Yep. So I think with that, with that being said, it just helps me understand because I've always been taught, click through rates important. And I have seen some level of correlation, but I always do like to challenge my initial beliefs to see if Do they still hold true? Or are they true, up to a certain point or economy. And so one of the things that I picked up from that too, was when she's discussing the click through rate, because I always thought like, well, you can kind of manipulate that if you want. Yeah, just put a cat video up with something really funny or something that's like, you know, you can you can almost
Blake Beus 14:26
force a click or a clickbait or something or whatever you can, you can game that number,
Greg Marshall 14:32
but that doesn't mean I'm getting the end business result that I want. Yeah, so that can be misleading. And I think that what she's mentioning is it's almost you could, I mean, obviously, you'd have to test this with relevance. But I want I would love to see the correlation between what if you Your goal should be the opposite. The click through rate would actually be you want it to be lower? Because you're pre qualifying people more If you are getting the conversion, right, like,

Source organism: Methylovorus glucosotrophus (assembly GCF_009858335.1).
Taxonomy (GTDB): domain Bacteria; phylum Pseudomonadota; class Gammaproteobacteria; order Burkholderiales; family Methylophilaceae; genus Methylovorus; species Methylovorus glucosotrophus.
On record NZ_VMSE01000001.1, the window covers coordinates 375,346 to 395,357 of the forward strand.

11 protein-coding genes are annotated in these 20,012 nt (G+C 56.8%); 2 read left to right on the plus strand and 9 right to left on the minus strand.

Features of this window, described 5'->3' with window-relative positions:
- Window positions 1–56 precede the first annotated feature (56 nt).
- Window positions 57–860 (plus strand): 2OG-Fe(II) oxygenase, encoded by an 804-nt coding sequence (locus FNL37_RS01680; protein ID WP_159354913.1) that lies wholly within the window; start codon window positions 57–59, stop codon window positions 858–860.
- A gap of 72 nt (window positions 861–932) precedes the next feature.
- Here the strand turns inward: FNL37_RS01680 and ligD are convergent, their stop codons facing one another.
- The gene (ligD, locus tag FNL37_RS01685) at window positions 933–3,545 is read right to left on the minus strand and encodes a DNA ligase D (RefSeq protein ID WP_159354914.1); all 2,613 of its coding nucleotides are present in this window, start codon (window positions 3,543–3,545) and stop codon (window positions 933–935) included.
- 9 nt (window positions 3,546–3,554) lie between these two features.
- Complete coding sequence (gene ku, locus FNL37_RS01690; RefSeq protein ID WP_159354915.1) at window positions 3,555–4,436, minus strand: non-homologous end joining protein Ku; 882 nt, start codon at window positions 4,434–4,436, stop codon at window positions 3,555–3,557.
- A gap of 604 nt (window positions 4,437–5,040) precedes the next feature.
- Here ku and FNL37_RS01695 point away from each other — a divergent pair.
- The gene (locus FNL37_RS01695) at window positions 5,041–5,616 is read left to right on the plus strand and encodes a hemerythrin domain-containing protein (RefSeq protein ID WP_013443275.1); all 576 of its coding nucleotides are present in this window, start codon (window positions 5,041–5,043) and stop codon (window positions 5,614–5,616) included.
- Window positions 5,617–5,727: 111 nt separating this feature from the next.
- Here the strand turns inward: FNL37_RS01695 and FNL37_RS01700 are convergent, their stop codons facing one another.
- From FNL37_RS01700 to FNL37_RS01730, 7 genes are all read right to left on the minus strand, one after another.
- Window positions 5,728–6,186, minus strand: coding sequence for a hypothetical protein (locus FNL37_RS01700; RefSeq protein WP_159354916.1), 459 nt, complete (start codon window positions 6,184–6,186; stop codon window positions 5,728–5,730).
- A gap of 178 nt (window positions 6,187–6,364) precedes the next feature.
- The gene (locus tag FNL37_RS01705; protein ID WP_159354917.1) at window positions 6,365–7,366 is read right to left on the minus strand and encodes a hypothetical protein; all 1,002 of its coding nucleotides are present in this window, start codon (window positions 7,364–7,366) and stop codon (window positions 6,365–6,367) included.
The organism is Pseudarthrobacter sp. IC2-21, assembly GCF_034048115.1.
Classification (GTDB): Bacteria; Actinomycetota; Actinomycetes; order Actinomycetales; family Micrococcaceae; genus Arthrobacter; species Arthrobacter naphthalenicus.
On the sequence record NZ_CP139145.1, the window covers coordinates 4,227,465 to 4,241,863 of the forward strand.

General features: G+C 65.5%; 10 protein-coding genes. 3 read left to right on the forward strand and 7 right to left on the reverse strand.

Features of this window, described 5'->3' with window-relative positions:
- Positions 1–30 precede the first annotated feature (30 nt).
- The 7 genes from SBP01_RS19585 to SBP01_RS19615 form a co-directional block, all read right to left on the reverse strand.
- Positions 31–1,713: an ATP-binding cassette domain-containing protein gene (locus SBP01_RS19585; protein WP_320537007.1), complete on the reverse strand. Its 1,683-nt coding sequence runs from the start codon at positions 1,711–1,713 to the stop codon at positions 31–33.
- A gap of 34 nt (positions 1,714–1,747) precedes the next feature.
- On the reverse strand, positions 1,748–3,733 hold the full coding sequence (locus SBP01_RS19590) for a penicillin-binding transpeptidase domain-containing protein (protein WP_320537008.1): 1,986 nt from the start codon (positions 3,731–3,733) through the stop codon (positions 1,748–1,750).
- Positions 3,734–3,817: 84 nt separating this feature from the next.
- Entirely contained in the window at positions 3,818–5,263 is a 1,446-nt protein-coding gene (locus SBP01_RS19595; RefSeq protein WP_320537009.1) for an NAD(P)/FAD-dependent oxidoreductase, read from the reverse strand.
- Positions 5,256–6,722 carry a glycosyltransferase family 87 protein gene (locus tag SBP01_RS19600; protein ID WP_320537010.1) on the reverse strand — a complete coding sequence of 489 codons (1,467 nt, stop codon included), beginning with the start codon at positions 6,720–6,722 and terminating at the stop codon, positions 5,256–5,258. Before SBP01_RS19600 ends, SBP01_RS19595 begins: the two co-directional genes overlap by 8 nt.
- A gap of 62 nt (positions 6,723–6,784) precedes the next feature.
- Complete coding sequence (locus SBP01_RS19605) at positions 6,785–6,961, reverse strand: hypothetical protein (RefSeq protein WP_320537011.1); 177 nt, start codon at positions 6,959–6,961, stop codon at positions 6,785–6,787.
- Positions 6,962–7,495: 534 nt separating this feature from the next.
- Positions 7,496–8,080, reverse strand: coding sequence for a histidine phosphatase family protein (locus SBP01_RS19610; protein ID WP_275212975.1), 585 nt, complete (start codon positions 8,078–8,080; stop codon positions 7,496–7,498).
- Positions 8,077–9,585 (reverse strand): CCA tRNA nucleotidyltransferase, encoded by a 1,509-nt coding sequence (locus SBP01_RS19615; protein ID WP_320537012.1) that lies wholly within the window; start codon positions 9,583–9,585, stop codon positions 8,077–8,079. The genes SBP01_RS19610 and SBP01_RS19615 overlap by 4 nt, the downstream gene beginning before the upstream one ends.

Blake Beus 15:03
Yeah, but you could manipulate that number to by just having the wrong audience. That's just so my click through rate is low, because I have the wrong audience,
Greg Marshall 15:11
assuming, right, that you're targeting the right person, right.
Blake Beus 15:15